I guess I'm just sentimental, and Christmas time is a wonderful repository for sentiment. I love to think about the wonderful Christmas days with my cousins and extended family when I was young, the warm and loving McClellan family dinners in Carlsbad, the times we stayed up half the night after the midnight service to put together doll houses and bikes so that we could celebrate Christmas morning with only a few hours sleep. I love to think about all the grandchildren opening Christmas stockings in our living room and watching little Lionel gently touching the Christmas ornaments tentatively looking up at his daddy.
Christmas cards are much more than just Christmas cards. They are loving arms reaching across the years and across the miles for just one more opportunity to bond with old friends. They evoke memories of close relationships and times past. They are messages of hope and peace. They are connections in a disconnected world. Somehow they bring comfort and warm feelings into a home that honors such things. No wonder they are difficult to throw away!
Here are some Christmas shots for nostalgia's sake:
January 5, 2012
Can It Really Be 2012?
Time really does get shorter when you are my age. It seems as though I have put the Christmas decorations out and then away again just a few months ago. I don't know where the time goes, and I don't know how I got anything else accomplished when I worked full time.
I was telling some friends yesterday that I used to be a morning person. I would go to bed by ten and get up by six ready to begin the day. Now I go to bed by midnight and I awaken around seven, but stay in bed and read or do a crossword, then lazily take a bath or shower and finally meander downstairs to have some breakfast and get on my computer until nine or even ten o'clock. Now all that is fine and good, except that I used to begin the day with gusto and work pretty hard at what I wanted to do until about dinner time when I put all work away and read or watched television or did a jigsaw puzzle or talked on the phone or whatever. The point is, as soon as evening came, I was done. Now, I begin my day much later, but I'm still closing down the shop at dinner time. It dawns on me that it gives me much less time to really accomplish anything that I have planned to do for the day. No wonder time is shorter and I get less done.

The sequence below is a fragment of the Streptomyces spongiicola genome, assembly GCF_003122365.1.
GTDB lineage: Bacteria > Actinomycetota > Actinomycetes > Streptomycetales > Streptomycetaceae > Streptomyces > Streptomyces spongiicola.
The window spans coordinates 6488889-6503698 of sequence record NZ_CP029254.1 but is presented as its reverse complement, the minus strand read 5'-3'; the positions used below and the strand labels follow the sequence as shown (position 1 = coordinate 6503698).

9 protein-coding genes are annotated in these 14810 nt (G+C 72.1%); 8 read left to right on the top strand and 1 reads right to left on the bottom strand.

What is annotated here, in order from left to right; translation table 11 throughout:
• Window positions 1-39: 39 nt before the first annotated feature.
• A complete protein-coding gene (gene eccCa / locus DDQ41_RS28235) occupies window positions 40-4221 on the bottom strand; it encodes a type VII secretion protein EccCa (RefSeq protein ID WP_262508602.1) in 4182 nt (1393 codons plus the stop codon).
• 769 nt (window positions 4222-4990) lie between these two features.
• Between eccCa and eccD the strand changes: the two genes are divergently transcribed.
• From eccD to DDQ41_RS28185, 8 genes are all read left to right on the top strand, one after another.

You might think that "who cares?" I'm retired and what do I have to do that is all that important? Why do I have to push myself to accomplish anything? Don't I deserve a break? It just doesn't work for me. I have projects to do. I keep a list of things in my head that I want to finish or start, and I always have a niggling thought that I really want to spend some time writing (well, I'm doing that now, but I'm not now writing my famous novel or amazing parenting book).
I guess this seems like I'm never quite satisfied with what I am doing or what I am accomplishing. However, I really like the life I lead, and I don't sit around fussing and fuming about what I haven't done that I wanted to do. Instead, if I begin feeling sorry for myself, I get up and do something. i take myself out to lunch or go to a movie. I hate feeling sorry for myself. It doesn't get anything done and it just slows me down. Maybe it is denial. Who cares? The thing is, I will make a list and begin again tomorrow.
Maybe I'll try a new recipe. Maybe I'll get onto the C's in my cataloguing of my mysteries. Maybe I'll get the rest of the wallpaper off of the upstairs bathroom. Maybe I'll get to that novel. For today, I'm taking my car into Honda to find out why the light is on, I'm paying my bills, and I'm getting ready for a meeting tonight that I have to chair. And, I'm hoping to go for a walk. And, I'm hoping that my son will help me figure out why the neat little gadget called a "Fitbit" he gave me for Christmas isn't working right. Maybe I'll even get in a "Skype" to Hong Kong, or hear from Jeni that she is coming up this weekend. That's a pretty good agenda for one day.